The Sappi Standard #5 also includes samples of a technique called “flocking,” which involves applying an adhesive to a portion of a press sheet , and then adding small particles of a natural or synthetic substance to the adhesive area. Sappi created a white Abominable Snowman on a bright white press sheet to demonstrate this technique. The artist gave the image a white, raised, fur-like coating using flocking material. Once the flocking material had been added to the adhesive surface, the custom printing vendor vacuumed away the flocking particles that were not on the adhesive image area, thus creating the image of the Abominable Snowman. On a separate pass, the printer had already defined the face and hands of the creature using 4-color process offset lithography.

Reticulated Varnish

This is an effect that appears to have originated as a mistake. When the viscosity of a UV coating is increased past a certain point, it can no longer be spread evenly on a press sheet. So the coating beads up a bit, creating a stippled, or granular, appearance.

On the page opposite the Abominable Snowman, The Standard #5 has included a barely visible image of Sasquatch using reticulated varnish. The reticulated varnish effect allows for a subtle contrast between the background foliage and the body of the creature. Reticulated varnish is not quite as even as sandpaper UV coating, and it has a larger, more visible patterning. Therefore, it appears to be a special effect aimed more at the visual rather than the tactile senses.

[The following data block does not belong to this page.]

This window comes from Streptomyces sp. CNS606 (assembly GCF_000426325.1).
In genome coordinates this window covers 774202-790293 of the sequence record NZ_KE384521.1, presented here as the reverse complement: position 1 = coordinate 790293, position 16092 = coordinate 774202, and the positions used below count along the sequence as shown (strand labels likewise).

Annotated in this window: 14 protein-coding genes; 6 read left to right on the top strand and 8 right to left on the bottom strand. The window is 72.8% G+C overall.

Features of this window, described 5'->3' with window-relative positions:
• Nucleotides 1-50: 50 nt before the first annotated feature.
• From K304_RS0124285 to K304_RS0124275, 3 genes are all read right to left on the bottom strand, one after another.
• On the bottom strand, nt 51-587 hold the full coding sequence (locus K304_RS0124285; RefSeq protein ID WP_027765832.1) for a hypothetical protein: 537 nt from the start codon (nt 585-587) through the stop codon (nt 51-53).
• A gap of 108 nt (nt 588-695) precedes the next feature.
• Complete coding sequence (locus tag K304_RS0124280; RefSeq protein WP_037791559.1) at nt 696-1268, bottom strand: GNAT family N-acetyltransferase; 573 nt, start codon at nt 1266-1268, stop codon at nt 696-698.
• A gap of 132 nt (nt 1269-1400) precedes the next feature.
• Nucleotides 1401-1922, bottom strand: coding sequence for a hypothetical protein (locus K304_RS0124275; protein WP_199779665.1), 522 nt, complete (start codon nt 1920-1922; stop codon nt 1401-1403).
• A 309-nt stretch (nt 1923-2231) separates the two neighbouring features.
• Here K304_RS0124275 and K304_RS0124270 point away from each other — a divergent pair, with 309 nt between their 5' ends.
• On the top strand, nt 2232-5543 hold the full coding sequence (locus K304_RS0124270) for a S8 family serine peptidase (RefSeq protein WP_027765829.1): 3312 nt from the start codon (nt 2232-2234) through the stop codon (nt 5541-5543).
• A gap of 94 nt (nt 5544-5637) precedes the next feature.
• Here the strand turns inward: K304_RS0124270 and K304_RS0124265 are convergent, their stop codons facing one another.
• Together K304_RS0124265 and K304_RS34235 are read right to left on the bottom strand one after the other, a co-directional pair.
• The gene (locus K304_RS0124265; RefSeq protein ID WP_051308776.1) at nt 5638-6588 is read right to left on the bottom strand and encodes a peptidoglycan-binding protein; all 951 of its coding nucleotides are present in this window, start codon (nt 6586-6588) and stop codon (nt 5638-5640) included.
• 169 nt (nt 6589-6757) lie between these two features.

These Books Are Great Sources for Ideas

As noted before, it behooves you to collect books of sample printing techniques. Not only will they teach you how these effects can be achieved by your commercial printing shop, but they will give you fresh ideas for your graphic design. In addition, you can always show the effects to your custom printing supplier to help you articulate the exact “look” you want to achieve.

Commercial Printing: Sappi Paper Book Highlights Tactile Options